The dedicated group of rowing enthusiasts that year-after-year maintain the rowing course and facilities at Henley Island in St. Catharines, organize regattas and continuously promote the sport are once again aiming to host the rowing world.
While the initial target year to host a world event was 2020 the group now has their sights set on the World Rowing Championships of 2024. Regional councillor and long-time rowing volunteer Tim Rigby said the St. Catharines group that was working on the bid for the 2020 championships realized there were just too many roadblocks getting in the way of their bid submission. Rigby said the main hurdle was a strict financial piece that FISA (the governing body for world rowing) had in place at the time.
FISA has since changed their unrealistic financial guides since almost every other country bidding on hosting various rowing championships complained about the same issue. This change in policy opened the door for St. Catharines to take another look at hosting an event.
Rigby said it was about a year ago that their committee sat down and prioritized some world rowing events they would like to host in St. Catharines. “We looked at the schedule and started to prioritize and came up with three events,” he said. Those events included; the world ergometer championships, the world masters event in 2021 as well as the world rowing championships in 2024.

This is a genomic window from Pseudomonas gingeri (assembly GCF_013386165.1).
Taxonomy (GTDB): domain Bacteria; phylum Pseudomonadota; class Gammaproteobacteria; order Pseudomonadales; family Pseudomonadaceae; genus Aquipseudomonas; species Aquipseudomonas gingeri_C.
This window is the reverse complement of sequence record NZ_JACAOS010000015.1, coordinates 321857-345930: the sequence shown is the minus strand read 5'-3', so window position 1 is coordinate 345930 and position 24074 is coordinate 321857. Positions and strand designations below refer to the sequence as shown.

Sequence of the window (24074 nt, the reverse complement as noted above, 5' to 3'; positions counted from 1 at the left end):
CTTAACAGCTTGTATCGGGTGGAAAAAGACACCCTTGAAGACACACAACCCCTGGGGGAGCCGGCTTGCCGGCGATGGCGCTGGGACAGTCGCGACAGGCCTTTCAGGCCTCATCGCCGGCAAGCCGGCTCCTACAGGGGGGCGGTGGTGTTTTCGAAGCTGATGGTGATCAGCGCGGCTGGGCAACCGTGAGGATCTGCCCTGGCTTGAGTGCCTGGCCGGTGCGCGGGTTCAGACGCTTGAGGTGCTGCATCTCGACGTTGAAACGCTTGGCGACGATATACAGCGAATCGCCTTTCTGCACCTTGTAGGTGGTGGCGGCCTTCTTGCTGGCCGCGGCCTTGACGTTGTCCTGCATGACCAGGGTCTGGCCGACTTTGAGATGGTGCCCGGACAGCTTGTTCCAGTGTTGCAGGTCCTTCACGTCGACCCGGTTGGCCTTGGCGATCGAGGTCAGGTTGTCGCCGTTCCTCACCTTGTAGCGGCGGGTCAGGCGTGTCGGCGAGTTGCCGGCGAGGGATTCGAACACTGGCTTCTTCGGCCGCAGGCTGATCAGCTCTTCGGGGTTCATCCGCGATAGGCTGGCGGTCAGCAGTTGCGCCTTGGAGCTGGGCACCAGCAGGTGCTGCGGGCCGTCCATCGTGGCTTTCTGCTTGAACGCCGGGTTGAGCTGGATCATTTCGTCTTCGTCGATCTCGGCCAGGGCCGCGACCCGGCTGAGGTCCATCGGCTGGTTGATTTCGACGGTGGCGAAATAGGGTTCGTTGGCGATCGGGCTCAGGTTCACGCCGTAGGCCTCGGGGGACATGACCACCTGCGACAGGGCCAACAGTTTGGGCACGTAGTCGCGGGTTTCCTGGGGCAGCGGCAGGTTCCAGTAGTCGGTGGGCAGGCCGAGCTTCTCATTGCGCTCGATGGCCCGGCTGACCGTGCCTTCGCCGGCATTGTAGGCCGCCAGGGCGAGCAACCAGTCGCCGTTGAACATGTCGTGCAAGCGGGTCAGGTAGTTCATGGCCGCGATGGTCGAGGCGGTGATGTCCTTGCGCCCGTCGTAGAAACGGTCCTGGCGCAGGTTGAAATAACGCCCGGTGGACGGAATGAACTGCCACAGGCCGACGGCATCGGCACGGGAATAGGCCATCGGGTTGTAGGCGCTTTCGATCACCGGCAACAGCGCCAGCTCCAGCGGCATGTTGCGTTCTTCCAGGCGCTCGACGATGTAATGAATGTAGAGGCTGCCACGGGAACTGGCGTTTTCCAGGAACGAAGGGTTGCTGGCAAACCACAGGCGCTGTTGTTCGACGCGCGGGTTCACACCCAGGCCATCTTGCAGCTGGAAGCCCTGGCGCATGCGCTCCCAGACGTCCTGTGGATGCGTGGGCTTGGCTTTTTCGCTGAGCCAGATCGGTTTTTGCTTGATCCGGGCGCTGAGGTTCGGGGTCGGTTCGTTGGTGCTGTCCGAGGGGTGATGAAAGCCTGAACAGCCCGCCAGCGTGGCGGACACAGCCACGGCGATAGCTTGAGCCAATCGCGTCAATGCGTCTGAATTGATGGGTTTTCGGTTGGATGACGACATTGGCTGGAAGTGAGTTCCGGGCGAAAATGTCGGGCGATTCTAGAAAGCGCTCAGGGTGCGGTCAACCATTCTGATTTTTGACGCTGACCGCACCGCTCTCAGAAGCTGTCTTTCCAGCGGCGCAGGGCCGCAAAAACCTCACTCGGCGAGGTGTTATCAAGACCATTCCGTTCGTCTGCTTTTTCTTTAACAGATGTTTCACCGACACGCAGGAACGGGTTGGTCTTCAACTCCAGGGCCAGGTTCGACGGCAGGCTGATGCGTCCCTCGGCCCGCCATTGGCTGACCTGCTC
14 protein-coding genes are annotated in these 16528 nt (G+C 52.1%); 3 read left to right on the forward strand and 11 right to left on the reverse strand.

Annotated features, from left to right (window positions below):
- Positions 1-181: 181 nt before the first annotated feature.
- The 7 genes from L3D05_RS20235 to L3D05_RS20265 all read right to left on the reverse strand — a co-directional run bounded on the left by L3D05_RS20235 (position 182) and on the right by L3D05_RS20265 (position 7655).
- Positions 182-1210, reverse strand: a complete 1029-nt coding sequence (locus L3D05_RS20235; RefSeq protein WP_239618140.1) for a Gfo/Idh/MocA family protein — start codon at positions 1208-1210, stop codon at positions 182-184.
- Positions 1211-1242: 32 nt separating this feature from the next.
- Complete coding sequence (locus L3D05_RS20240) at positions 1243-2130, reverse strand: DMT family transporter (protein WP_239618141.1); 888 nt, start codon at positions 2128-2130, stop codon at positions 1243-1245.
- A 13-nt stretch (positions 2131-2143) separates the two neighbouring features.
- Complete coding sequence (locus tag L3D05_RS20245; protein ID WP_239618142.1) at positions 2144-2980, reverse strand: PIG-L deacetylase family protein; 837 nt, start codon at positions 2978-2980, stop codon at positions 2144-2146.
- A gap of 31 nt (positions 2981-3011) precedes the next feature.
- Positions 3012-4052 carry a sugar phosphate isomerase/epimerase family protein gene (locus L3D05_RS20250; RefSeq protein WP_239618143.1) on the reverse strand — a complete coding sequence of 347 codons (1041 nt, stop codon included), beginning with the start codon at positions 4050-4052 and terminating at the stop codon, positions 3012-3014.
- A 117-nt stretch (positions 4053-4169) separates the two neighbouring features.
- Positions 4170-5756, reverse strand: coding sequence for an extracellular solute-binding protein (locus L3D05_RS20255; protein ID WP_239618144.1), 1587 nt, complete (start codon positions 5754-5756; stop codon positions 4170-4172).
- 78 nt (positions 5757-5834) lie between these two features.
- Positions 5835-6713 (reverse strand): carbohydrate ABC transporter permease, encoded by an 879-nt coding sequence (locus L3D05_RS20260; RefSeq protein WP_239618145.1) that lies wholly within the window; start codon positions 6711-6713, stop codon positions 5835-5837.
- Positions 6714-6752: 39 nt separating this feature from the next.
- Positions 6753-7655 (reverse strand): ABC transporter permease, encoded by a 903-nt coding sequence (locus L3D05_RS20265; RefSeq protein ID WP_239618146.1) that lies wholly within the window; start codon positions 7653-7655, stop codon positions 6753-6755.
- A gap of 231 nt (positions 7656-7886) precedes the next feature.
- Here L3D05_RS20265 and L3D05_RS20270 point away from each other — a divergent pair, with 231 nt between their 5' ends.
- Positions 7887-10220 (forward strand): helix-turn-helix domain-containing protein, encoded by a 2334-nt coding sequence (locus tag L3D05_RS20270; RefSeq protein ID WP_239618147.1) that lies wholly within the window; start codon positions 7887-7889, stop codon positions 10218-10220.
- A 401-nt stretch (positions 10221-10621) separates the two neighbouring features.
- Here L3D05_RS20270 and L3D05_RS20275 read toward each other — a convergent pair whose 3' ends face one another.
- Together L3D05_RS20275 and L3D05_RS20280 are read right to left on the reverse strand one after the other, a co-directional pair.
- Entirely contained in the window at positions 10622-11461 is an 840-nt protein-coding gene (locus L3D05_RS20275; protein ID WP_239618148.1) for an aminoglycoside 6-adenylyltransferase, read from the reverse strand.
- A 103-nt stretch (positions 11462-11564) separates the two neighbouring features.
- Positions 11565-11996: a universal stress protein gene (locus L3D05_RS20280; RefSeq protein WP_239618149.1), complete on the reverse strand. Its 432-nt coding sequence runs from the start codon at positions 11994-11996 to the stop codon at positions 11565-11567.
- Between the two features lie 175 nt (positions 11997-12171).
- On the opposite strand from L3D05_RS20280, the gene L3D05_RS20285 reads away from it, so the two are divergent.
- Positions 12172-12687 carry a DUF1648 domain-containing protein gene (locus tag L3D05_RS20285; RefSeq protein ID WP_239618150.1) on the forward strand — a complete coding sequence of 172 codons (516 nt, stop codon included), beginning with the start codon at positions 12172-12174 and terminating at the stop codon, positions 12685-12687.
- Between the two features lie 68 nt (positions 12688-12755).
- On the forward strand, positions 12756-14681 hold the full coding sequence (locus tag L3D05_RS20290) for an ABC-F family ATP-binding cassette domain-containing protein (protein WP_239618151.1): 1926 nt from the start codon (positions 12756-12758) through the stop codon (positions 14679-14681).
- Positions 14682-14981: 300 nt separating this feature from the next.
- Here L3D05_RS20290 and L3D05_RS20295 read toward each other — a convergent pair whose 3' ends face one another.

Rigby said the organizing group thought the 2021 masters’ event would mesh well with the upcoming Canada Summer Games being held in Niagara also in 2021. “We thought it would be a good training session for the Summer Games volunteers and organizers,” explained Rigby.
Eventually, with the support of Rowing Canada the group set their targets on the 2024 world championships. Earlier this month they submitted their initial documents including a draft budget and technical information about the course, including water quality and wind reports. The St. Catharines bid has already been given the green light to proceed to the next phase of the process which is the submission of the final detailed bid to FISA. That information is due in September. Other countries bidding for the 2024 world championships include Austria, Australia and Italy.
The planning committee will meet with St. Catharines city staff in the coming weeks, primarily the economic development team, to continue putting the final bid together. The deadline for final submission is June 30 of this year.
Rigby said most people in St. Catharines really have no idea of the economic impact the rowing facility has on the city and the region. “We host 14 regattas per year and the course is used daily during the season,” he said.
He said that the Henley Regatta for example has on average about 2,400 athletes, 2,100 of those are from outside of the region. “Plus you add in support staff and families. Some of them are here all week eating in local restaurants, shopping and staying in hotels. The city would love to attract a conference with those numbers once a year.”
It’s not the first time the Henley course has been home to a world championship. St. Catharines hosted the event in 1970 and 1999. The budget for the 2024 World Rowing Championship is expected to be about $1.4 million and the event will attract about 2,000 athletes and 1,000 support crew like coaches and trainers.